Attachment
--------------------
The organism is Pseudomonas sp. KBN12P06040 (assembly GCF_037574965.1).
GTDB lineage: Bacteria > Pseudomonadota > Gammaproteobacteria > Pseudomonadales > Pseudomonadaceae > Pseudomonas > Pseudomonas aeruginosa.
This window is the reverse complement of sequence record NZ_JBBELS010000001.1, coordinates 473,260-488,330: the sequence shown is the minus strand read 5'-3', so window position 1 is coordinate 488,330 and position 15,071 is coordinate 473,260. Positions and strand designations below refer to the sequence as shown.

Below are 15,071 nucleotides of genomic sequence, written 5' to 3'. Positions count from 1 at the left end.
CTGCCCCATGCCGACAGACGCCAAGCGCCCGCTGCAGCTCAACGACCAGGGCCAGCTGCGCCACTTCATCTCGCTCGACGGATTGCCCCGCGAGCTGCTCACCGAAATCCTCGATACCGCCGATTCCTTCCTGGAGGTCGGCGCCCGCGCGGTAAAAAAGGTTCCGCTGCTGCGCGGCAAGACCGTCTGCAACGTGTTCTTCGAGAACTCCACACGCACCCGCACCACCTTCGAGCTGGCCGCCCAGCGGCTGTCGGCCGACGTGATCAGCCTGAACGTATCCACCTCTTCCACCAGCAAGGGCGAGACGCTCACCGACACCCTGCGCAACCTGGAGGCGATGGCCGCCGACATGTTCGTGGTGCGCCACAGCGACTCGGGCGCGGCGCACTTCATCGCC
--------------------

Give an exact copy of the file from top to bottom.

The organism is Pseudomonas sp. KBN12P06040 (assembly GCF_037574965.1).
GTDB lineage: Bacteria > Pseudomonadota > Gammaproteobacteria > Pseudomonadales > Pseudomonadaceae > Pseudomonas > Pseudomonas aeruginosa.
This window is the reverse complement of sequence record NZ_JBBELS010000001.1, coordinates 473,260-488,330: the sequence shown is the minus strand read 5'-3', so window position 1 is coordinate 488,330 and position 15,071 is coordinate 473,260. Positions and strand designations below refer to the sequence as shown.

Below are 15,071 nucleotides of genomic sequence, written 5' to 3'. Positions count from 1 at the left end.
CTGCCCCATGCCGACAGACGCCAAGCGCCCGCTGCAGCTCAACGACCAGGGCCAGCTGCGCCACTTCATCTCGCTCGACGGATTGCCCCGCGAGCTGCTCACCGAAATCCTCGATACCGCCGATTCCTTCCTGGAGGTCGGCGCCCGCGCGGTAAAAAAGGTTCCGCTGCTGCGCGGCAAGACCGTCTGCAACGTGTTCTTCGAGAACTCCACACGCACCCGCACCACCTTCGAGCTGGCCGCCCAGCGGCTGTCGGCCGACGTGATCAGCCTGAACGTATCCACCTCTTCCACCAGCAAGGGCGAGACGCTCACCGACACCCTGCGCAACCTGGAGGCGATGGCCGCCGACATGTTCGTGGTGCGCCACAGCGACTCGGGCGCGGCGCACTTCATCGCC